During 2016, Community Science received sightings of 6324 individual animals via our 'casual record' surveys; that is: birds (curlew, red grouse and swallow); butterflies (peacock, orange tip and green hairstreak); mountain hares, brown hares and rabbits; and ring ouzel and redwing.
The majority of sightings - 4322 - were from the birds survey, but 300 butterflies were seen along with 893 hares and rabbits, and 809 ring ouzels or redwings.
The map below shows the distribution of these records across our project area - the Peak District and South Pennines. The blue line is the boundary of the Peak District National Park, and the purple shape is the SAC (Special Area of Conservation) designated as internationally important for the habitats it contains - including blanket bog.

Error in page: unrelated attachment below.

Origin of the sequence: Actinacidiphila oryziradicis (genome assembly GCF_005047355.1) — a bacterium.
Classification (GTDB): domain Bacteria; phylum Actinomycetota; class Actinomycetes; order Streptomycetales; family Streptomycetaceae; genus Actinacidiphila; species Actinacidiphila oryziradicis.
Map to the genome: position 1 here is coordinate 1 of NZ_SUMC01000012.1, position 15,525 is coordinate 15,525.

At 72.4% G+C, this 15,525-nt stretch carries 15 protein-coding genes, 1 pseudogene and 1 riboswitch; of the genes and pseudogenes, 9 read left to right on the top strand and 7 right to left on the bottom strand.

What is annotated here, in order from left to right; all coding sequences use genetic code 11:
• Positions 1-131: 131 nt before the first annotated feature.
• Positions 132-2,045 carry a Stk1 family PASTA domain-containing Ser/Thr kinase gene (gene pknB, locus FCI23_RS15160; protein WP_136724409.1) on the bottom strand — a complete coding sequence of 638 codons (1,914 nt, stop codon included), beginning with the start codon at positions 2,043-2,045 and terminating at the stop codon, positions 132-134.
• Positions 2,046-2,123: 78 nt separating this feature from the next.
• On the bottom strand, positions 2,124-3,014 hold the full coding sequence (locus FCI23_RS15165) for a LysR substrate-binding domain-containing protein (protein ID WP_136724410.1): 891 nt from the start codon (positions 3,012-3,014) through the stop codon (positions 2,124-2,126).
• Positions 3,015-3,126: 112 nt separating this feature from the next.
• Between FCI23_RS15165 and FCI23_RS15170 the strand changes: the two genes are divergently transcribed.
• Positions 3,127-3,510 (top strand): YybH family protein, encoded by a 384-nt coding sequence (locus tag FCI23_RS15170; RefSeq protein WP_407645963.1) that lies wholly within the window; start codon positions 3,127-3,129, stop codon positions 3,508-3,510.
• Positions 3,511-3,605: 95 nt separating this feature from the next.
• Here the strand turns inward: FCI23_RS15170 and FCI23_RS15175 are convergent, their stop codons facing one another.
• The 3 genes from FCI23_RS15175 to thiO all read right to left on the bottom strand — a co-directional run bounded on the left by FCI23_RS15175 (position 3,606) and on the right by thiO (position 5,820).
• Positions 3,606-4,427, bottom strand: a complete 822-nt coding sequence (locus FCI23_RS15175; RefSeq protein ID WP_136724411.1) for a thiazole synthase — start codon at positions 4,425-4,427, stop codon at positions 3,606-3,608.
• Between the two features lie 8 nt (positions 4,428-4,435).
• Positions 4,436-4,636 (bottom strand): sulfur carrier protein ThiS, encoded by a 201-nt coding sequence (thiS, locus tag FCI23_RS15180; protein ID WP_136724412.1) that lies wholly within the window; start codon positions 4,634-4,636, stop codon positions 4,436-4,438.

The light blue dots show where sightings of these individual animals came from (note that each dot could represent more than one individual animal, for example if someone saw 10 swallows in a particular place) and it is interesting to note that generally, the sightings broadly match the SAC shape, especially in the Dark Peak area.
The red dots, added for comparison, show where we distributed freepost postcards asking for people to send in sightings (sightings were also submitted via our website and the MoorWILD app). These hint at the correlation between location of sightings and distribution of postcards - underlining the limits of 'casual' surveys such as these.